NASA’s Mars Reconnaissance Orbiter has used its radar to reveal previously unknown structures hidden below the Red Planet’s polar ice.
Like Earth, Mars possesses north and south polar ice caps. Unlike Earth, however, the Martian versions not only contain water ice, there’s there’s a thick layer of carbon dioxide ice acting as a blanket. Frozen CO2, also known as “dry ice”, is known to wax and wane in thickness depending on the Martian season. Though we have a pretty good understanding of the ice caps’ surface features and how they interact with Mars’ predominately carbon dioxide atmosphere, what lies beneath the most ancient layers of ice has been a mystery.
That was, however, until NASA’s Mars Reconnaissance Orbiter (MRO) arrived in orbit in 2006.
On board the veteran Mars satellite is an instrument called SHARAD — short for “Shallow Radar” — that has been bouncing radio waves off the planet’s surface for over a decade. Individual observations by the instrument, for 2,000 orbits over the poles, have revealed some interesting icy findings over the years, but now, with a huge archive of data, planetary scientists have been able to build a 3-D view of the ice covering the north and south poles in the hope of better understanding the structures we cannot see inside the ice and how the ice changes over time. With this information they hope to build a picture of climatic changes over millions of years.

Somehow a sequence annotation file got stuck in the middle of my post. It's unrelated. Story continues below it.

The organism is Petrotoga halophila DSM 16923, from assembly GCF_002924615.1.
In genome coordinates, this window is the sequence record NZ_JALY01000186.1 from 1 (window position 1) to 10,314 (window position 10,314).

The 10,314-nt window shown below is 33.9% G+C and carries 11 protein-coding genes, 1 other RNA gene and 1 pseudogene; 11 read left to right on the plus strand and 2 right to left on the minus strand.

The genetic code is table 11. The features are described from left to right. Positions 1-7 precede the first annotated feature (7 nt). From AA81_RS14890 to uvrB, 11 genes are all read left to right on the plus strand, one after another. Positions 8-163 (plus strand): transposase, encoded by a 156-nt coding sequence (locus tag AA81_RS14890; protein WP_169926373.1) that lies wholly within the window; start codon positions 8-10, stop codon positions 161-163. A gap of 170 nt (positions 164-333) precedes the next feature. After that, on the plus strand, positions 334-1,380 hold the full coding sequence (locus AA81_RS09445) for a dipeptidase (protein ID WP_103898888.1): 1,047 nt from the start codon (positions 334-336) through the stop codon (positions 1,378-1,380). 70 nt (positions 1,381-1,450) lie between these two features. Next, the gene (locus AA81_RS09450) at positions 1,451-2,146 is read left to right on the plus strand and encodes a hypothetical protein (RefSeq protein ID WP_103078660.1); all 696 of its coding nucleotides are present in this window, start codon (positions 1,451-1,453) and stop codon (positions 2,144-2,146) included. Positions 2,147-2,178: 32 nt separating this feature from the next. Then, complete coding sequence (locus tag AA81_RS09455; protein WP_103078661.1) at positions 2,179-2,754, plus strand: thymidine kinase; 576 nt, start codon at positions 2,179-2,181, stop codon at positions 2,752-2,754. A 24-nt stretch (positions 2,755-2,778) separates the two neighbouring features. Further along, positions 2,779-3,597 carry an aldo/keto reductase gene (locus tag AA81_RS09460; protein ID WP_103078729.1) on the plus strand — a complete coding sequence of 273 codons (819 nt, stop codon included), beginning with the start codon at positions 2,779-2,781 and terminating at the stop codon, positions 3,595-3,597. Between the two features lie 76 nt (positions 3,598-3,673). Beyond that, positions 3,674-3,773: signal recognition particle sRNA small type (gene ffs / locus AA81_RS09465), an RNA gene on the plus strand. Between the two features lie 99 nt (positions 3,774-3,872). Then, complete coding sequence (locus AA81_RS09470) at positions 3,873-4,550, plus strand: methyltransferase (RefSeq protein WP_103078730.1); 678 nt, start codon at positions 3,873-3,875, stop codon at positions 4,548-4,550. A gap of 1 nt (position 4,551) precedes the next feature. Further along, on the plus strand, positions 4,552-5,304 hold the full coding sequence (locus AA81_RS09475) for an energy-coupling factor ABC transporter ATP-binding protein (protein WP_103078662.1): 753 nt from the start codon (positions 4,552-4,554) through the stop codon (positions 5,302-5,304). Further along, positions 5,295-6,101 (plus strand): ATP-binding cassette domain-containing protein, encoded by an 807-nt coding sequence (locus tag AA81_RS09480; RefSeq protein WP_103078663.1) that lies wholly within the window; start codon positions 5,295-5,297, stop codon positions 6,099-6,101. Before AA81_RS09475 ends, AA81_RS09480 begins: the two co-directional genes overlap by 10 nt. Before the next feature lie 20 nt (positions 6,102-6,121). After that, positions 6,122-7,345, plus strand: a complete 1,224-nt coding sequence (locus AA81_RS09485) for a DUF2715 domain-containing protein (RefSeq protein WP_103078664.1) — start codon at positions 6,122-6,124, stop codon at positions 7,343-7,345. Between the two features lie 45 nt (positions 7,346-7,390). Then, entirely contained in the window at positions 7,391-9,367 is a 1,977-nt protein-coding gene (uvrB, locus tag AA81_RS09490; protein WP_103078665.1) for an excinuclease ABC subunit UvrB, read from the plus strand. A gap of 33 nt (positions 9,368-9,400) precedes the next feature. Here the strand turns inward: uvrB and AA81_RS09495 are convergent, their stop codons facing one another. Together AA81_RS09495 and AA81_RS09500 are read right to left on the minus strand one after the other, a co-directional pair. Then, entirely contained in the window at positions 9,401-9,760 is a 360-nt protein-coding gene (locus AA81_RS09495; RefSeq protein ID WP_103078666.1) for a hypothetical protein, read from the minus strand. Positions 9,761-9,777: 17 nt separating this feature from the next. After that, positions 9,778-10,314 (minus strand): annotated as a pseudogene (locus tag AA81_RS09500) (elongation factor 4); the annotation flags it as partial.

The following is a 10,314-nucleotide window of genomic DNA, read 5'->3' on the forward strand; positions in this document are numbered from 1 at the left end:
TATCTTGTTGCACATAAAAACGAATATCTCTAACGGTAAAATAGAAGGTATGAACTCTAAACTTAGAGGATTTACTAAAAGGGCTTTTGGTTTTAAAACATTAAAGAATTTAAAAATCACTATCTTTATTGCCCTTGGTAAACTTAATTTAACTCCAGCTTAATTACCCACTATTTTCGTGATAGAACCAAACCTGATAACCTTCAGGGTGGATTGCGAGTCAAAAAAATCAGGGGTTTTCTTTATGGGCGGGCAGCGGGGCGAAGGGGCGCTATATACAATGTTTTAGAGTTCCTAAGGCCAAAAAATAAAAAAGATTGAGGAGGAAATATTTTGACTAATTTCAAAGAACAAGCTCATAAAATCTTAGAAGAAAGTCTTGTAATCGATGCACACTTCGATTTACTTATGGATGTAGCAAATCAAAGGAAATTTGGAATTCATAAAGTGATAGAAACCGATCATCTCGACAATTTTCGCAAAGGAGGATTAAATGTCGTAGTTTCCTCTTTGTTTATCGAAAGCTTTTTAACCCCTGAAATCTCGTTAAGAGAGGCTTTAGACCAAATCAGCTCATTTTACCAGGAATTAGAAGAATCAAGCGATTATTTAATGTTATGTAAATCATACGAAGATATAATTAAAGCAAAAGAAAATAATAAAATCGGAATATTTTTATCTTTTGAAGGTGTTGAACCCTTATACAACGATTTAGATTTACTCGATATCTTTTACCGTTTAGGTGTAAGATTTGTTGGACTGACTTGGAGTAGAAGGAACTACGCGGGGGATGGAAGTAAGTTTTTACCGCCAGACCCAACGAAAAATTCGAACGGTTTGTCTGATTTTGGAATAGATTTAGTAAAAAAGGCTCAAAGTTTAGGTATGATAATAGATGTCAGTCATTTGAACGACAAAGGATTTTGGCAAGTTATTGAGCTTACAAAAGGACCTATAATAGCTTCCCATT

“We have applied industry-developed techniques in a very novel fashion to a Martian dataset, producing 3-D volumes that are each over 600 times larger than any terrestrial or planetary dataset of this kind,” said senior scientist Nathaniel E. Putzig, of the Planetary Science Institute, in a statement.
A cutaway view of Planum Boreum at Mars’ north polar cap. The blue and red areas show regions of high and low radar return power, respectively, which corresponds with ice thickness — white is the thickest (NASA/ASI/JPL/FREAQS/PSI/SI/WUSTL)Hidden within these data are previously unknown features, including possible impact craters and vast layers of ice that likely highlight eras of climate changes as the Red Planet’s tilt precessed. There also appears to be a larger than expected volume of frozen carbon dioxide locked in the south pole’s cap.
“It is gratifying to see so plainly in the SHARAD volumes structures that took years of effort to characterize with the single-orbit profiles,” Putzig added. “I’m excited about what we will learn from newly revealed features such as the probable impact craters.”
“While 3-D seismic and ground penetrating radar have become routine tools in terrestrial geophysical exploration, our 3-D treatment of the SHARAD data is a first in planetary geophysical exploration,” said Frederick J. Foss of Freestyle Analytical & Quantitative Services. “The 3-D imaged SHARAD volumes significantly enhance the detectability and interpretability of features within the Martian polar ice caps.”
These 3-D maps of Martian ice cap interiors will no doubt aid future discoveries of what lies beneath, in turn developing our understanding of how Mars’ atmosphere evolved from an apparently habitable state into the harsh, dry climate we find today.
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